(Part 89)


November 10, 2015

Today’s gospel:  Luke 17:7-10

We who are servant leaders many times do not understand servanthood. We are like the servant mentioned by Jesus. “Who among you would say to your servant who has just come in from plowing or tending the sheep in the field, ‘Come here immediately and take your place at table’?” (v.7). We do serve Jesus our Master, going out into the world to sow the seed and nurture it, and to take care of God’s flock, but then, having done that, expect Jesus now to serve us. We want to be prominent at his table; we want to be recognized, to be thanked, to be honored; we want to be paid, in terms of getting our prayers answered and our burdens lifted.

Know this, fellow servant leaders. There is only one Master and that is Jesus. We serve him, and not vice versa (though he does wash our feet). We are privileged to care for and lead his people, but we are all servants and slaves. We serve only to please our Master, and not to please or to satisfy ourselves. “Would he not rather say to him, ‘Prepare something for me to eat. Put on your apron and wait on me while I eat and drink. You may eat and drink when I am finished’?” (v.8). We are to give our all, expecting nothing back (except the satisfaction and joy of the privilege to serve). We are to serve him 24/7. We are to look only to what is for his good and for his glory.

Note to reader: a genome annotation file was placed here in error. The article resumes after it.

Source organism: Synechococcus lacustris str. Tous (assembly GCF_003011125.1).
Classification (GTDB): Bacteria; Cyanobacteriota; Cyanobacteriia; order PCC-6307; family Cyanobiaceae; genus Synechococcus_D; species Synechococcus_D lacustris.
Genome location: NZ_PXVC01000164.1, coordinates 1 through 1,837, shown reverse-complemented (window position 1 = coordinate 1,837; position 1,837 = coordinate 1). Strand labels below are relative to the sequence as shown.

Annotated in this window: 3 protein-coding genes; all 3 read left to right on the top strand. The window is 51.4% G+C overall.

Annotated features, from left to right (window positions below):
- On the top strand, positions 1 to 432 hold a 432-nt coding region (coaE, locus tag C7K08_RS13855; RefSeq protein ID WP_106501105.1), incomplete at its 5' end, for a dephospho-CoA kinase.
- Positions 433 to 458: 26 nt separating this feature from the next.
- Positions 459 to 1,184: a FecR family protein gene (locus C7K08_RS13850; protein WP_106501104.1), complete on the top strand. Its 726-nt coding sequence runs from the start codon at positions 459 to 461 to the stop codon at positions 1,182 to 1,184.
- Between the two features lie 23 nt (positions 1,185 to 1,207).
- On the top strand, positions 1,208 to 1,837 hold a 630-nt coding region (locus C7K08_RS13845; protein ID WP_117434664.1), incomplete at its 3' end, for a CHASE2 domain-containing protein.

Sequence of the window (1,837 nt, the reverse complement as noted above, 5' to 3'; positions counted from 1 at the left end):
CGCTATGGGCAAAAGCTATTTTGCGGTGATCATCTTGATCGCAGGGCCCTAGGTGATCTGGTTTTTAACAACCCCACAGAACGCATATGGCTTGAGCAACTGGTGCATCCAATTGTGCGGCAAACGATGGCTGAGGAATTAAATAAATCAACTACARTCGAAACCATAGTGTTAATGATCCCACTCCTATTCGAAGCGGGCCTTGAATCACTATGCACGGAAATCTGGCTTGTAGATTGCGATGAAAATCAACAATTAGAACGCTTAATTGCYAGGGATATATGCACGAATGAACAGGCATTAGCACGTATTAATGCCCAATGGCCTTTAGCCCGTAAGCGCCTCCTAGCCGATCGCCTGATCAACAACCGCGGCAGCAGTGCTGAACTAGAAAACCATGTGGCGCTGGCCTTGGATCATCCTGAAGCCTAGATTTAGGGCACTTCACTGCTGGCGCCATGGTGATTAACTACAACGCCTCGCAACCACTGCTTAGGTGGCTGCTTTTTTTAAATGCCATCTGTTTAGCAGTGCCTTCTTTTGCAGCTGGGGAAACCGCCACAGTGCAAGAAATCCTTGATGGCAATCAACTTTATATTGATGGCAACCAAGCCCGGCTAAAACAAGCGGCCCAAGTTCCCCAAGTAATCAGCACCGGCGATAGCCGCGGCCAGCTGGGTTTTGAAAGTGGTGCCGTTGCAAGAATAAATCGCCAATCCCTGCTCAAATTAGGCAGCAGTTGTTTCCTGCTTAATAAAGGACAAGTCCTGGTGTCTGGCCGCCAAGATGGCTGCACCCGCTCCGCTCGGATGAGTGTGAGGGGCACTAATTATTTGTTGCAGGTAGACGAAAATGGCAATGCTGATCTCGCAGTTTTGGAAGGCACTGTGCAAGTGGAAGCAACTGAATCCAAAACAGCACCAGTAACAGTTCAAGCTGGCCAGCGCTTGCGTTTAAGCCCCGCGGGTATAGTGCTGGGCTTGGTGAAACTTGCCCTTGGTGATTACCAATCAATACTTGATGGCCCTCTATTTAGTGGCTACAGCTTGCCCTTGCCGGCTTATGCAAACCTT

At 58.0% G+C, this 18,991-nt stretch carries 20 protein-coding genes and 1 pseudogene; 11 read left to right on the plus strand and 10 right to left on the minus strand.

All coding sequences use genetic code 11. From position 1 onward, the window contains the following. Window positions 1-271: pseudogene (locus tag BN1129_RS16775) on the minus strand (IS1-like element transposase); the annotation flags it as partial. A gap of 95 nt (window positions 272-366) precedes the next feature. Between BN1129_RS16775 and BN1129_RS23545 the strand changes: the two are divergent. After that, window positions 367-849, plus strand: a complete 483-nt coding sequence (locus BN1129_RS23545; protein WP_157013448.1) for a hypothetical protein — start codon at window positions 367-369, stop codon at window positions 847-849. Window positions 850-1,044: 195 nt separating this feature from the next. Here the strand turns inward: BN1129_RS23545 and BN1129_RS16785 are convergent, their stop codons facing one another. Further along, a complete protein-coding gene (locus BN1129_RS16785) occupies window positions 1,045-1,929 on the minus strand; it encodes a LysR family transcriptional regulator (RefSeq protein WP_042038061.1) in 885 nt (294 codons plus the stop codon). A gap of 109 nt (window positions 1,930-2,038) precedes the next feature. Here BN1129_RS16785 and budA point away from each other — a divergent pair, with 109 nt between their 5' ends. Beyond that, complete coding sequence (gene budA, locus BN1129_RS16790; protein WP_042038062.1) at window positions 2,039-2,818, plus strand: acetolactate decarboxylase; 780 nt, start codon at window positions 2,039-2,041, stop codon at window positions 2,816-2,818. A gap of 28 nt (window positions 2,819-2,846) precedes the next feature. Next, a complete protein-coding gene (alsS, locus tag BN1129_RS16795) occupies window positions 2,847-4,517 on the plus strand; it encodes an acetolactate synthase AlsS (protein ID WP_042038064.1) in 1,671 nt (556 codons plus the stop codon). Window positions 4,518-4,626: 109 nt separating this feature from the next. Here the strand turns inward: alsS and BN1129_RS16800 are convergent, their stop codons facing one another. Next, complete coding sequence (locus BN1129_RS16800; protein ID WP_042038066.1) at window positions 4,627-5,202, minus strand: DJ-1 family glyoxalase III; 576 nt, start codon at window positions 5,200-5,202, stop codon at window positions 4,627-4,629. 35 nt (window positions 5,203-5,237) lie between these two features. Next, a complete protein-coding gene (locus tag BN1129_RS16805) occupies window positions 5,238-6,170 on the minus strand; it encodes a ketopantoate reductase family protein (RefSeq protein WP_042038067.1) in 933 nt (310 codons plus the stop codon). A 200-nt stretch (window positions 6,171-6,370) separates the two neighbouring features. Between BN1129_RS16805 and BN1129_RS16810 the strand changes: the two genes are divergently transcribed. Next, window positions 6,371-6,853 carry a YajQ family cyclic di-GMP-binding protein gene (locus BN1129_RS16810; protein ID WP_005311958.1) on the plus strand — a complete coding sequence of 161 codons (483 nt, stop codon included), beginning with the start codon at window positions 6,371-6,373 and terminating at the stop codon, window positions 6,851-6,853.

“Is he grateful to that servant because he did what was commanded?” (v.9). To serve is our duty, our responsibility, God’s command, and our privilege. We ought to be the ones grateful that God uses us sinners to do divine work! We are simply to obey. “So should it be with you. When you have done all you have been commanded, say, ‘We are unprofitable servants; we have done what we were obliged to do.’” (v.10). And we often foul up the work, don’t we? Thank God that He is able to accomplish His work in spite of us. 

Now don’t get me wrong. Jesus our Master certainly is thankful for our service and will be generous in rewarding us, but these are not ours to expect, and much less demand. If you don’t get recognition, gratitude and renown for your efforts, do you sulk? Rather, work even harder. Rejoice in not being recognized and extolled. Let the glory be only to God.

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